-Mark

dlandis
Joined: 2009-09-30,
User offline. Last seen 3 years 3 weeks ago.
Re: Re: Strange behavior when combing implicit conversion with

On Mon, Jul 25, 2011 at 10:29 AM, Josh Suereth wrote:
> Also, the => A vs. () => A debate is a bit confusing at first to all of us
> in the language.  Daniel has a great explanation, but I'm not surprised it
> threw you for a loop at first.  It does for all of us.
>

Watch out, you almost said it was "complex". I new here, but even I
know better than that ;)

Yoav Abrahami
Joined: 2011-07-22,
User offline. Last seen 42 years 45 weeks ago.
Re: Strange behavior when combing implicit conversion with () =>

Daniel,

I think your still not getting my point.

I agree - there is no code block.
I agree - there is no function.

However, I do not agree that
body2sam({ println("1"); println("2") } )

is equivalent to
{ println("1"); body2sam(println("2")) }

because they print something completely different!

please run the code
doSam(body2sam({ println("1"); println("2") }))
// got foo.Foo$$anon$1@2b86c6b2
// 1 2 1 2

then run the code
doSam({ println("1"); body2sam(println("2")) }))
// got foo.Foo$$anon$1@2b86c6b2
// 1 2 2

those are two different things.

My observation is that if we apply body2sam as an implicit conversion
on {println("1"); println("2")}, the compiler sees code written as the
second example, not the first.
I understand that the compiler has a hard life in this case, because
when it looks were the body2sam conversion fits the code, it finds two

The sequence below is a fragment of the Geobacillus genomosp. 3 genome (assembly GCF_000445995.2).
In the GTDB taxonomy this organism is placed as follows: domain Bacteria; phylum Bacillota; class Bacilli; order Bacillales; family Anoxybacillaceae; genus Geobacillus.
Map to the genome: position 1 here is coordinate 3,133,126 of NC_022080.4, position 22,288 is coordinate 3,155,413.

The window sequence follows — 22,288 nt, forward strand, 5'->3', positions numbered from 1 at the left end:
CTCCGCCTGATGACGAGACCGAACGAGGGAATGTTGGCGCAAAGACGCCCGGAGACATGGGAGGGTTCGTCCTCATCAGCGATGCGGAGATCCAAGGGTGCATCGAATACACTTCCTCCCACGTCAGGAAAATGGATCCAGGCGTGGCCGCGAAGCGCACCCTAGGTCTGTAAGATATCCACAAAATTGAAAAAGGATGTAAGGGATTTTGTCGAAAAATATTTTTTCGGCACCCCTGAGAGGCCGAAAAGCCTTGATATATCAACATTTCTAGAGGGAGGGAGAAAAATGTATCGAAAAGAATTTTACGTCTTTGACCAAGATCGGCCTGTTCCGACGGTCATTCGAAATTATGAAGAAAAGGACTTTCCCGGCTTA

places.
adding body2sam to the code {println("1"); println("2")} can be done
as
body2sam({println("1"); println("2")})
or
{println("1"); body2sam(println("2"))}
And those two ways are different!
In such a case, we have ambiguity and the compiler must issue a
compilation error. The fact that it does not means there is something
broken with the Scala compiler.

Thanks for helping me clarify the issue.
Cheers,
Yoav

by your logic,
doSam(body2sam({ println("1"); println("2") }))
// got foo.Foo$$anon$1@2b86c6b2
// 1 2 1 2
is wrong. it should print
// 1
// got foo.Foo$$anon$1@416b13c7
// 2 2

On Jul 25, 6:27 pm, Daniel Sobral wrote:
> On Mon, Jul 25, 2011 at 10:28, Yoav Abrahami wrote:
> > Hi Daniel,
>
> > My point is not that this code fragment is a function, block, or not.
> > My point is that in a programming language, a code fragment (by
> > whatever name) should be understood by the compiler and developers as
> > the same thing, always.
> > In this case, it is not.
>
> > by your logic,
> > doSam(body2sam({ println("1"); println("2") }))
> > // got foo.Foo$$anon$1@2b86c6b2
> > // 1 2 1 2
> > is wrong. it should print
>
> > // 1
> > // got foo.Foo$$anon$1@416b13c7
> > // 2 2
>
> > because, as you say, the code {println("1"); println("2")} is not a
> > function.
>
> But body2sam receives a parameter by name -- you can't use by name